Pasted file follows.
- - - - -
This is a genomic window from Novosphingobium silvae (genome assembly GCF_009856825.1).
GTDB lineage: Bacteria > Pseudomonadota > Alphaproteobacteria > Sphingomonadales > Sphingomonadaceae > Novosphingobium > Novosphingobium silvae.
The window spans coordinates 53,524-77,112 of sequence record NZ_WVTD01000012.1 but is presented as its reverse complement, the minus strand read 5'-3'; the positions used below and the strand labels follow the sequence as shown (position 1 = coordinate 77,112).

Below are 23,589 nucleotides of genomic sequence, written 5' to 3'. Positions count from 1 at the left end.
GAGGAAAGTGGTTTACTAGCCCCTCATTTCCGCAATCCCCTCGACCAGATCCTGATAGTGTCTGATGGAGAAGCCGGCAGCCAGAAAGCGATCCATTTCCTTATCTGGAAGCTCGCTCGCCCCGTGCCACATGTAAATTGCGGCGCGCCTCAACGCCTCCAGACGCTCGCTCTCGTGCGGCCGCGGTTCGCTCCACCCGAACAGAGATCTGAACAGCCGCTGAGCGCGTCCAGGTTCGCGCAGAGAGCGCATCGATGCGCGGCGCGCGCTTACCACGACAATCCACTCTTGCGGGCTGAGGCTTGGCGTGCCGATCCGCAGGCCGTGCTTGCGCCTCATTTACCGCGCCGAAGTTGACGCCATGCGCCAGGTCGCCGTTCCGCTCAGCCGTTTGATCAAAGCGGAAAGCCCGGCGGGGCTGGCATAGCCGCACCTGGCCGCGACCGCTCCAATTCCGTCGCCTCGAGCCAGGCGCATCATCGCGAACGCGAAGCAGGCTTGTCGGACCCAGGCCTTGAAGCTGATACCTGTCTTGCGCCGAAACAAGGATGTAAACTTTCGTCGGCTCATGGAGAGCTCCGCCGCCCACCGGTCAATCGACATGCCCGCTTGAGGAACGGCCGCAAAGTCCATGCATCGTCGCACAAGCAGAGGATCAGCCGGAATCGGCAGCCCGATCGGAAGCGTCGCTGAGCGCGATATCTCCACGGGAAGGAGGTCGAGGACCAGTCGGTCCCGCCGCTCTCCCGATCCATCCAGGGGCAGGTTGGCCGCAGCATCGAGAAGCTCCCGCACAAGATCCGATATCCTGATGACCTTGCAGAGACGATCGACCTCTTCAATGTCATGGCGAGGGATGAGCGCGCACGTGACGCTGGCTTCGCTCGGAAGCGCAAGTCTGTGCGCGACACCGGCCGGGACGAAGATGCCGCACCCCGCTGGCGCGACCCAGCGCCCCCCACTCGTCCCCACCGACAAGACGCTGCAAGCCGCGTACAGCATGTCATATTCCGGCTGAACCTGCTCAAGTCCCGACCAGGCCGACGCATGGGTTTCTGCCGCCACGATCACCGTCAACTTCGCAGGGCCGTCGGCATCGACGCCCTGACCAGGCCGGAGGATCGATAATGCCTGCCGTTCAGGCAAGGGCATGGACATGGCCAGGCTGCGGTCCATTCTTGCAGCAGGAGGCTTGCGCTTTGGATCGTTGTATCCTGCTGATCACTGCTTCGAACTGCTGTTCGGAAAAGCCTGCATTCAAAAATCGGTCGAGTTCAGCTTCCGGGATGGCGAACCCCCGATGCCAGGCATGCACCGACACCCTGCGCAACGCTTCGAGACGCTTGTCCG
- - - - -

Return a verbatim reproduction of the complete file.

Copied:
This is a genomic window from Novosphingobium silvae (genome assembly GCF_009856825.1).
GTDB lineage: Bacteria > Pseudomonadota > Alphaproteobacteria > Sphingomonadales > Sphingomonadaceae > Novosphingobium > Novosphingobium silvae.
The window spans coordinates 53,524-77,112 of sequence record NZ_WVTD01000012.1 but is presented as its reverse complement, the minus strand read 5'-3'; the positions used below and the strand labels follow the sequence as shown (position 1 = coordinate 77,112).

Below are 23,589 nucleotides of genomic sequence, written 5' to 3'. Positions count from 1 at the left end.
GAGGAAAGTGGTTTACTAGCCCCTCATTTCCGCAATCCCCTCGACCAGATCCTGATAGTGTCTGATGGAGAAGCCGGCAGCCAGAAAGCGATCCATTTCCTTATCTGGAAGCTCGCTCGCCCCGTGCCACATGTAAATTGCGGCGCGCCTCAACGCCTCCAGACGCTCGCTCTCGTGCGGCCGCGGTTCGCTCCACCCGAACAGAGATCTGAACAGCCGCTGAGCGCGTCCAGGTTCGCGCAGAGAGCGCATCGATGCGCGGCGCGCGCTTACCACGACAATCCACTCTTGCGGGCTGAGGCTTGGCGTGCCGATCCGCAGGCCGTGCTTGCGCCTCATTTACCGCGCCGAAGTTGACGCCATGCGCCAGGTCGCCGTTCCGCTCAGCCGTTTGATCAAAGCGGAAAGCCCGGCGGGGCTGGCATAGCCGCACCTGGCCGCGACCGCTCCAATTCCGTCGCCTCGAGCCAGGCGCATCATCGCGAACGCGAAGCAGGCTTGTCGGACCCAGGCCTTGAAGCTGATACCTGTCTTGCGCCGAAACAAGGATGTAAACTTTCGTCGGCTCATGGAGAGCTCCGCCGCCCACCGGTCAATCGACATGCCCGCTTGAGGAACGGCCGCAAAGTCCATGCATCGTCGCACAAGCAGAGGATCAGCCGGAATCGGCAGCCCGATCGGAAGCGTCGCTGAGCGCGATATCTCCACGGGAAGGAGGTCGAGGACCAGTCGGTCCCGCCGCTCTCCCGATCCATCCAGGGGCAGGTTGGCCGCAGCATCGAGAAGCTCCCGCACAAGATCCGATATCCTGATGACCTTGCAGAGACGATCGACCTCTTCAATGTCATGGCGAGGGATGAGCGCGCACGTGACGCTGGCTTCGCTCGGAAGCGCAAGTCTGTGCGCGACACCGGCCGGGACGAAGATGCCGCACCCCGCTGGCGCGACCCAGCGCCCCCCACTCGTCCCCACCGACAAGACGCTGCAAGCCGCGTACAGCATGTCATATTCCGGCTGAACCTGCTCAAGTCCCGACCAGGCCGACGCATGGGTTTCTGCCGCCACGATCACCGTCAACTTCGCAGGGCCGTCGGCATCGACGCCCTGACCAGGCCGGAGGATCGATAATGCCTGCCGTTCAGGCAAGGGCATGGACATGGCCAGGCTGCGGTCCATTCTTGCAGCAGGAGGCTTGCGCTTTGGATCGTTGTATCCTGCTGATCACTGCTTCGAACTGCTGTTCGGAAAAGCCTGCATTCAAAAATCGGTCGAGTTCAGCTTCCGGGATGGCGAACCCCCGATGCCAGGCATGCACCGACACCCTGCGCAACGCTTCGAGACGCTTGTCCG